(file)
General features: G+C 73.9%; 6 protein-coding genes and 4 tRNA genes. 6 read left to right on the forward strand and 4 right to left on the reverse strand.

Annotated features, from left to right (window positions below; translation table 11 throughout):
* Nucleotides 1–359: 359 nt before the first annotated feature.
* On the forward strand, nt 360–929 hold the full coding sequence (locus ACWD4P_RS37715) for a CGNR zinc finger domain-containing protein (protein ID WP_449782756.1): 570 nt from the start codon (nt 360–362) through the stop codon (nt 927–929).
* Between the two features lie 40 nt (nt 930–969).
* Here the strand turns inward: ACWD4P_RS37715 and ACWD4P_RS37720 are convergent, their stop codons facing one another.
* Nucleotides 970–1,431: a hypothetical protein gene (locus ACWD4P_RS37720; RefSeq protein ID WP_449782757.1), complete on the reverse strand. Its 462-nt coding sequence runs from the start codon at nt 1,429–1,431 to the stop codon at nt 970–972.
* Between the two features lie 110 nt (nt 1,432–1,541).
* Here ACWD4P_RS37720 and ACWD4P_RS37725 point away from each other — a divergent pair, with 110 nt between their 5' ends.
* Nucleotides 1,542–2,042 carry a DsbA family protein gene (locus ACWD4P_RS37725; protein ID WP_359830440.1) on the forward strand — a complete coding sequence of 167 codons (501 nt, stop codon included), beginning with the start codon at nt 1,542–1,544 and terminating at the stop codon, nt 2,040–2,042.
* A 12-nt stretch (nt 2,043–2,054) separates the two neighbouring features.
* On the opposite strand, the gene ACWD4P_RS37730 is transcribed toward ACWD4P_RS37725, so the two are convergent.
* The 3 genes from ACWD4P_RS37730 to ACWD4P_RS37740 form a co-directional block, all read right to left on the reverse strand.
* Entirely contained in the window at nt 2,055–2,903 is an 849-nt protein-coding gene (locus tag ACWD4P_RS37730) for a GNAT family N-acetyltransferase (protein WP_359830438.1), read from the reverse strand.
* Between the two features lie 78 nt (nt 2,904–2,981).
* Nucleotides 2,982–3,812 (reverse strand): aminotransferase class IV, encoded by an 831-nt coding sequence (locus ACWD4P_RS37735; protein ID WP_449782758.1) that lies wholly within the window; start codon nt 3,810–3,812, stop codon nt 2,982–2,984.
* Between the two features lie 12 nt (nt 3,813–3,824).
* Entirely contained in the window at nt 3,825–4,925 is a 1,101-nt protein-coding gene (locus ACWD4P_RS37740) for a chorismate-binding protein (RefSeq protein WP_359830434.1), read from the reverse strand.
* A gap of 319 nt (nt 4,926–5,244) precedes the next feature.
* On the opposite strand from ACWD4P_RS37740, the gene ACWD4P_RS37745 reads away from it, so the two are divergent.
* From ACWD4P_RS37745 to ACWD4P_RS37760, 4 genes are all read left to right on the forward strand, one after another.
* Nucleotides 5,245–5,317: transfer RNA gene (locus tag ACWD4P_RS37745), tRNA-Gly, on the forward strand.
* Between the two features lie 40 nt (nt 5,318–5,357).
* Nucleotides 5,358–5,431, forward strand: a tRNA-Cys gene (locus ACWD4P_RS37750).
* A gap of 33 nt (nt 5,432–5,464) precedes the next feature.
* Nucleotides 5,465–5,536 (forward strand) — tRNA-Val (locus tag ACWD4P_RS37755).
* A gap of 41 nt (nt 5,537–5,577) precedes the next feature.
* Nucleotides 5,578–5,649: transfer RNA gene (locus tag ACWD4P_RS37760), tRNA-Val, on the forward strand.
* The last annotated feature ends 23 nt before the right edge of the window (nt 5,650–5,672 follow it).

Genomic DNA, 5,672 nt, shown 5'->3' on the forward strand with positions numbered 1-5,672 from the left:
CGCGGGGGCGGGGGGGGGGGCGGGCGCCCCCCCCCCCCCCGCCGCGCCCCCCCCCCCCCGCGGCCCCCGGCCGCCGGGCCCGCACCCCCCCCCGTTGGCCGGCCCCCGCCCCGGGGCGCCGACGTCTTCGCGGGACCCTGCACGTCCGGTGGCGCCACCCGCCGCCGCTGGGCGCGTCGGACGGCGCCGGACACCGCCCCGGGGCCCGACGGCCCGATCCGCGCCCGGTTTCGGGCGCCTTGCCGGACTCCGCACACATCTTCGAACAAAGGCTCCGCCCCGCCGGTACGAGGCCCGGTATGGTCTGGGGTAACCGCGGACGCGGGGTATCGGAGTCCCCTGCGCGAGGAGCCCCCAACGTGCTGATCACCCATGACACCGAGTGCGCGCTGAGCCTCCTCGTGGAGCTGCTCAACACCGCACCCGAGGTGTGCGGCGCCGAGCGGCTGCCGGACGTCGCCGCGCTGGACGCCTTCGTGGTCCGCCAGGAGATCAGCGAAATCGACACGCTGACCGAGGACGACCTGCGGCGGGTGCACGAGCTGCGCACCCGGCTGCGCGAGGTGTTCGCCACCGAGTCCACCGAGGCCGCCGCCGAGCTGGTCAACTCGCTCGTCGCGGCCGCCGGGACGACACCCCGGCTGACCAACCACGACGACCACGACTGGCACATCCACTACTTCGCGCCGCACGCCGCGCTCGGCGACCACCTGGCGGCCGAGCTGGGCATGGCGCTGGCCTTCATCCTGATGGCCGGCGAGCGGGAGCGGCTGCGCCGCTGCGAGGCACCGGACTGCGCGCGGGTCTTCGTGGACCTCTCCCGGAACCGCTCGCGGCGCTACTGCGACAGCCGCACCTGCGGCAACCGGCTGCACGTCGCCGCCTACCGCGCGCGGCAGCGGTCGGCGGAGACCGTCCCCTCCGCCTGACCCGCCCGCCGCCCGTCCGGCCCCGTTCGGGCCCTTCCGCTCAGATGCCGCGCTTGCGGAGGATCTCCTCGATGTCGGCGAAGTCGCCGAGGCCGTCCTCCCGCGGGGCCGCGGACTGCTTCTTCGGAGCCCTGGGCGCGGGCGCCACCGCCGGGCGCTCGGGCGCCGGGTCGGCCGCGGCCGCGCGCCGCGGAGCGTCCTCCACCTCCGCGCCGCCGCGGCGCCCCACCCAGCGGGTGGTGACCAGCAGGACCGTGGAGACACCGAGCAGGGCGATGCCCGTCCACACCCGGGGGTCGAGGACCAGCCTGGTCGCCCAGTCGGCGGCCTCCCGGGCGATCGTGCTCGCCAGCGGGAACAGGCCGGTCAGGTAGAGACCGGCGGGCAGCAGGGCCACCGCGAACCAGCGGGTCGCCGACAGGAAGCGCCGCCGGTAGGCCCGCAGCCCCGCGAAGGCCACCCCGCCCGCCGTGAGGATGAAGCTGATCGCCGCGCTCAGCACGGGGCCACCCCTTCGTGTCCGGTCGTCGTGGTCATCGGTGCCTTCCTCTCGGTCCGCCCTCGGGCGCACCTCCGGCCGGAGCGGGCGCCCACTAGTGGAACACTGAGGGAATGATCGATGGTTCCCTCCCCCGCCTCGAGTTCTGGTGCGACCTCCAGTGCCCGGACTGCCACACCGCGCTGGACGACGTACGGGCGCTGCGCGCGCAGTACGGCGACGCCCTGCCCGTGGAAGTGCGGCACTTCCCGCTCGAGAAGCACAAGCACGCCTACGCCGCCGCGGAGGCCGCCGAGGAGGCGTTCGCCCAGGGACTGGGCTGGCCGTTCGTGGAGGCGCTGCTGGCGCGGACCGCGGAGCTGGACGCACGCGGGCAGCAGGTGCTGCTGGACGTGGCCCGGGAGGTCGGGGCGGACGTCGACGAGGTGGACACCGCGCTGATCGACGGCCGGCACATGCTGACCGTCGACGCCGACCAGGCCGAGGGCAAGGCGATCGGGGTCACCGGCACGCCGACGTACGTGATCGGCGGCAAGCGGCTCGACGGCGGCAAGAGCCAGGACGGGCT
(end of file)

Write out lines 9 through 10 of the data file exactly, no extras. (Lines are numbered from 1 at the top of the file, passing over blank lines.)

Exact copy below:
* Here ACWD4P_RS37720 and ACWD4P_RS37725 point away from each other — a divergent pair, with 110 nt between their 5' ends.
* Nucleotides 1,542–2,042 carry a DsbA family protein gene (locus ACWD4P_RS37725; protein ID WP_359830440.1) on the forward strand — a complete coding sequence of 167 codons (501 nt, stop codon included), beginning with the start codon at nt 1,542–1,544 and terminating at the stop codon, nt 2,040–2,042.